In some cases, altering company-wide policies and systems could spur positive change. In others, it will take behavior change from leaders. While C-suite executives can articulate the vision and set the example, frontline and middle managers are key actors since they set the tone for individual teams, have greater visibility into what’s working, and can be the biggest influence on the employee experience.
Not every company will choose to follow the P+P Winner template. Some are singularly driven by financial results; focusing on people may not be in their DNA. Remaking organizational culture is a difficult, ongoing commitment that requires energy, self-reflection, and a willingness to change familiar patterns.
But companies that adopt a more people-oriented focus along with a more challenging and empowering organizational culture have a lot to gain. In addition to boosting financial returns, they can improve their consistency, resilience, talent retention, employee loyalty, and reputation—and these are the hallmarks of companies that thrive over the long term.
Anu Madgavkar is a McKinsey Global Institute partner in New Jersey; Bill Schaninger is a McKinsey senior partner in the Philadelphia office; Dana Maor is a senior partner in the Tel Aviv office; Olivia White is an MGI director in San Francisco; Sven Smit, MGI’s chair, is based in Amsterdam; Hamid Samandari is a McKinsey senior partner in the New York office; Jonathan Woetzel is an MGI director in Shanghai; Davis Carlin is a McKinsey partner in New York; and Kanmani Chockalingam is an MGI fellow in Bengaluru.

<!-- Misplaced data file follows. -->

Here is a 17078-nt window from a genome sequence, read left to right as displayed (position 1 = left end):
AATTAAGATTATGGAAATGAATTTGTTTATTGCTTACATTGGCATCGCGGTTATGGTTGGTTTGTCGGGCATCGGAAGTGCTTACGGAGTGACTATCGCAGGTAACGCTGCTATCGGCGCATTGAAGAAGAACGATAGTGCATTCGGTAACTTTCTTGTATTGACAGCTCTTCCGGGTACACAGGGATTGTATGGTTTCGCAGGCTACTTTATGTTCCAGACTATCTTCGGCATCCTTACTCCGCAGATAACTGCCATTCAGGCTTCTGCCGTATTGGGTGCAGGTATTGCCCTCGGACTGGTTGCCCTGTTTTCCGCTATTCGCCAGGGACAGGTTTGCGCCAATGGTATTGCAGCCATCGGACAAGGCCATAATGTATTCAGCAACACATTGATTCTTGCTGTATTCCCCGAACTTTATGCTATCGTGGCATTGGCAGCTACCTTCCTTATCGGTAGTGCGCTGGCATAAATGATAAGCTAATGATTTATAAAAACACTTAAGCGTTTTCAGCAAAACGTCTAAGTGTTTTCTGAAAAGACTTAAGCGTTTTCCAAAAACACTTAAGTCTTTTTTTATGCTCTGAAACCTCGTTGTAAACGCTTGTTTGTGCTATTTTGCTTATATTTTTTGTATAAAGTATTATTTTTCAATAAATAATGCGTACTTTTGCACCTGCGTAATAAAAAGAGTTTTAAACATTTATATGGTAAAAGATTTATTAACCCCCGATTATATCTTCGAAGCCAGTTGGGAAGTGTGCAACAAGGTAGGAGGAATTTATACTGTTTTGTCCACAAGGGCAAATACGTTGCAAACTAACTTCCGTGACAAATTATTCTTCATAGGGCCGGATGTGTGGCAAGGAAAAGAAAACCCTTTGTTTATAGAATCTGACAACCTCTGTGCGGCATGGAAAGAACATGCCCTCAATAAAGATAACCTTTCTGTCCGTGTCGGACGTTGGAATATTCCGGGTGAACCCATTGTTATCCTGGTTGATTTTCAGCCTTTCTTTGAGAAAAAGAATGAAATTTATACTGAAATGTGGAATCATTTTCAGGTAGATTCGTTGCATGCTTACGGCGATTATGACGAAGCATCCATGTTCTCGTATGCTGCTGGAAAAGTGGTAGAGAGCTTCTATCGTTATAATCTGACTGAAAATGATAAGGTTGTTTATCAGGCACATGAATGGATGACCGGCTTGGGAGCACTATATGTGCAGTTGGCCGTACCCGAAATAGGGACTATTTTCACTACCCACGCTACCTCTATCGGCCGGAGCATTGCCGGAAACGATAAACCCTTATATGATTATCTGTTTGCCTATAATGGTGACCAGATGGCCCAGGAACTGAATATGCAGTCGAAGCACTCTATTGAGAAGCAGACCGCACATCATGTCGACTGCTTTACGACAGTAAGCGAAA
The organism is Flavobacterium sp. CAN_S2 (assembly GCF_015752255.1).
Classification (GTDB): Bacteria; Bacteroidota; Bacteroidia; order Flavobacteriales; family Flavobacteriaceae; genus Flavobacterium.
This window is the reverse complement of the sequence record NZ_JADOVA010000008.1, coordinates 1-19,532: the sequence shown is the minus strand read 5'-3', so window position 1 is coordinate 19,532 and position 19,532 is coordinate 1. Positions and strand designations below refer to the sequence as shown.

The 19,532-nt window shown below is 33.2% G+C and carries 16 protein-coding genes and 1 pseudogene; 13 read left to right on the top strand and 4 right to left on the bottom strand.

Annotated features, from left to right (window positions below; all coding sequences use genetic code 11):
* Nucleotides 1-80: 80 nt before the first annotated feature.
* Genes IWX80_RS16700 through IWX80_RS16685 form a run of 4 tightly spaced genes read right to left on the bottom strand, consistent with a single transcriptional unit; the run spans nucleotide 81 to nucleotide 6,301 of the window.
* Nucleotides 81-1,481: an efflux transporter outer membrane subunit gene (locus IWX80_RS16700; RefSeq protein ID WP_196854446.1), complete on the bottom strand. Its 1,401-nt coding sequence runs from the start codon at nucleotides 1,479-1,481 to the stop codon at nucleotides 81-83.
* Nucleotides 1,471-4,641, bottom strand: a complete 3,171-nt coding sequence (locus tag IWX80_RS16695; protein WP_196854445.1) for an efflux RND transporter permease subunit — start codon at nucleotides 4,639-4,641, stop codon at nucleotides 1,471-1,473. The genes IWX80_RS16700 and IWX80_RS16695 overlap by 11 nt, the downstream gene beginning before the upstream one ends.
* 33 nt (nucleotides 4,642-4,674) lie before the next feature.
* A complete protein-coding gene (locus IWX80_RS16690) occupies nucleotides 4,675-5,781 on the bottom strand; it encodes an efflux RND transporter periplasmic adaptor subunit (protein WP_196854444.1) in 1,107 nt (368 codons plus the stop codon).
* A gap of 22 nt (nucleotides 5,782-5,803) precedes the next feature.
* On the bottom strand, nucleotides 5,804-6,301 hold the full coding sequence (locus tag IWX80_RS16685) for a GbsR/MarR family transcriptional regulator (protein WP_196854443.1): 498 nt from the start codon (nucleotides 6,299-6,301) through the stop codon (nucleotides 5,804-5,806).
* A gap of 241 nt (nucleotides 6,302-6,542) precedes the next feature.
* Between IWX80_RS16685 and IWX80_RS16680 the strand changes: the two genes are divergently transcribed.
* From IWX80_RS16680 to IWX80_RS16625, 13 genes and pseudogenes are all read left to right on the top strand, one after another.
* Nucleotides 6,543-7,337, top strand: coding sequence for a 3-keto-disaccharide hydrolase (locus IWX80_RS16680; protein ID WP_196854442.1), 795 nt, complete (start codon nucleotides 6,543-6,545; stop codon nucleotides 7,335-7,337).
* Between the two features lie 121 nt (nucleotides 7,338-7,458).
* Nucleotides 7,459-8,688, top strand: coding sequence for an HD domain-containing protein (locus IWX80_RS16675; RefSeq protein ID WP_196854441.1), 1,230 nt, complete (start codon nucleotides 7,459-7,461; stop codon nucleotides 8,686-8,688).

This article was edited by Lisa Renaud, an MGI executive editor in Los Angeles.
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Companies that leverage their human capital to achieve their business objectives, especially growth have more positive results. These companies have well-defined HR practices that align with the company's business goal. Their employees stay employed longer and contribute positively to the overall financial performance.Is human capital a competitive advantage for organizations? ›
Human capital are an important source of competitive advantage, it can augment the organisation's competitive advantage through cost leadership and differentiation. (Porter 1980) believe in focusing on the innovation, quality enhancement and cost reduction in the human capital to gain competitive advantage.How does human capital impact on Organisational performance? ›
Human capital has been identified as a critical driver of an organization's performance, described as employees' productive abilities, knowledge, and skills. Prior literature demonstrates that human capital can be used to gain leverage (Baptista et al., 2014; Guo & Chen, 2021; Hatch & Dyer, 2004; Hitka et al., 2019).What is human capital performance? ›
It's defined as the economic value of an employee's overall experience and skills, which includes education, training, and other intangibles such as loyalty and work ethic.How human resource can be used as a source of competitive advantage? ›
HR can provide insight into the going market rates for talent and what it might take to get high-quality hires on board. HR can review the competitive talent landscape and determine what compensation strategy will be best aligned with company goals.How does human capital play an important role in a business strategy? ›
Human capital management provides a process for optimizing the performance and efficiency of a company's staff. It provides an overall strategy to guide talent attraction, recruitment, onboarding, employee training and development, performance appraisal and feedback.